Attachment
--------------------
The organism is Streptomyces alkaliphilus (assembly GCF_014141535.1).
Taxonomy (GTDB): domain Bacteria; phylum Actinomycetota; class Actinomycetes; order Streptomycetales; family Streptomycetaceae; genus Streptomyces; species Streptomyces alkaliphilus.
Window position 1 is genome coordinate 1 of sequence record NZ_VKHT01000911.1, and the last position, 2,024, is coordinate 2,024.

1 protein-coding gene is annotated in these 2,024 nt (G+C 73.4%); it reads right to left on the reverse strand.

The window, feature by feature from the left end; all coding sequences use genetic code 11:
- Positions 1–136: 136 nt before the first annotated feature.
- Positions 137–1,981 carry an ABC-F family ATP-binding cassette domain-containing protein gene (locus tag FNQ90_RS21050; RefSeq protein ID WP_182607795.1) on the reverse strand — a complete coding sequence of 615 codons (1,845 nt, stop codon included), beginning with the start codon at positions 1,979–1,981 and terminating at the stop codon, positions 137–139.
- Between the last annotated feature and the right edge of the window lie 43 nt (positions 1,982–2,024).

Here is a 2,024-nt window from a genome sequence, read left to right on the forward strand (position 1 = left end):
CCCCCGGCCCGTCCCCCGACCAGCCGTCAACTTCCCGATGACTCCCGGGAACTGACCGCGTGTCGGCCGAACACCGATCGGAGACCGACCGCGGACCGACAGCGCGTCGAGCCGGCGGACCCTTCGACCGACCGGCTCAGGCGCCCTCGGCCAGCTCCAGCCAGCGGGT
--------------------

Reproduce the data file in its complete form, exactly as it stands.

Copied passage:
The organism is Streptomyces alkaliphilus (assembly GCF_014141535.1).
Taxonomy (GTDB): domain Bacteria; phylum Actinomycetota; class Actinomycetes; order Streptomycetales; family Streptomycetaceae; genus Streptomyces; species Streptomyces alkaliphilus.
Window position 1 is genome coordinate 1 of sequence record NZ_VKHT01000911.1, and the last position, 2,024, is coordinate 2,024.

1 protein-coding gene is annotated in these 2,024 nt (G+C 73.4%); it reads right to left on the reverse strand.

The window, feature by feature from the left end; all coding sequences use genetic code 11:
- Positions 1–136: 136 nt before the first annotated feature.
- Positions 137–1,981 carry an ABC-F family ATP-binding cassette domain-containing protein gene (locus tag FNQ90_RS21050; RefSeq protein ID WP_182607795.1) on the reverse strand — a complete coding sequence of 615 codons (1,845 nt, stop codon included), beginning with the start codon at positions 1,979–1,981 and terminating at the stop codon, positions 137–139.
- Between the last annotated feature and the right edge of the window lie 43 nt (positions 1,982–2,024).

Here is a 2,024-nt window from a genome sequence, read left to right on the forward strand (position 1 = left end):
CCCCCGGCCCGTCCCCCGACCAGCCGTCAACTTCCCGATGACTCCCGGGAACTGACCGCGTGTCGGCCGAACACCGATCGGAGACCGACCGCGGACCGACAGCGCGTCGAGCCGGCGGACCCTTCGACCGACCGGCTCAGGCGCCCTCGGCCAGCTCCAGCCAGCGGGT